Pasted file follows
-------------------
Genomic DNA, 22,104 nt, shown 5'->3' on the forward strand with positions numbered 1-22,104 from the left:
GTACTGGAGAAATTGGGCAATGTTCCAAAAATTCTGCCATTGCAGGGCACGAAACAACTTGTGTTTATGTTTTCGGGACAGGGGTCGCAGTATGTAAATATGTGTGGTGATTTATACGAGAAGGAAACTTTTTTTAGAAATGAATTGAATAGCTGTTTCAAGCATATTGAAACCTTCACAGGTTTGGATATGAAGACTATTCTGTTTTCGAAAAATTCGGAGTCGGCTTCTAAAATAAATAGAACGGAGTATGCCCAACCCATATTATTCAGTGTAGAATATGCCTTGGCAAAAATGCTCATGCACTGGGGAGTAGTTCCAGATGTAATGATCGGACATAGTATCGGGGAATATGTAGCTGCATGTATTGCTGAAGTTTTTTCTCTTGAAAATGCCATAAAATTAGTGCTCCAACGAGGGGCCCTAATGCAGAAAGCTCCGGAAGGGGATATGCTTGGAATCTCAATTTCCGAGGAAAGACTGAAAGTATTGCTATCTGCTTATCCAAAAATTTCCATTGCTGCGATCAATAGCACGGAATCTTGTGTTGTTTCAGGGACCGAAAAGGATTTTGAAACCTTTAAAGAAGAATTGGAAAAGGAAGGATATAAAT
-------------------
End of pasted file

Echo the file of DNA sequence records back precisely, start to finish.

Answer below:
Genomic DNA, 22,104 nt, shown 5'->3' on the forward strand with positions numbered 1-22,104 from the left:
GTACTGGAGAAATTGGGCAATGTTCCAAAAATTCTGCCATTGCAGGGCACGAAACAACTTGTGTTTATGTTTTCGGGACAGGGGTCGCAGTATGTAAATATGTGTGGTGATTTATACGAGAAGGAAACTTTTTTTAGAAATGAATTGAATAGCTGTTTCAAGCATATTGAAACCTTCACAGGTTTGGATATGAAGACTATTCTGTTTTCGAAAAATTCGGAGTCGGCTTCTAAAATAAATAGAACGGAGTATGCCCAACCCATATTATTCAGTGTAGAATATGCCTTGGCAAAAATGCTCATGCACTGGGGAGTAGTTCCAGATGTAATGATCGGACATAGTATCGGGGAATATGTAGCTGCATGTATTGCTGAAGTTTTTTCTCTTGAAAATGCCATAAAATTAGTGCTCCAACGAGGGGCCCTAATGCAGAAAGCTCCGGAAGGGGATATGCTTGGAATCTCAATTTCCGAGGAAAGACTGAAAGTATTGCTATCTGCTTATCCAAAAATTTCCATTGCTGCGATCAATAGCACGGAATCTTGTGTTGTTTCAGGGACCGAAAAGGATTTTGAAACCTTTAAAGAAGAATTGGAAAAGGAAGGATATAAAT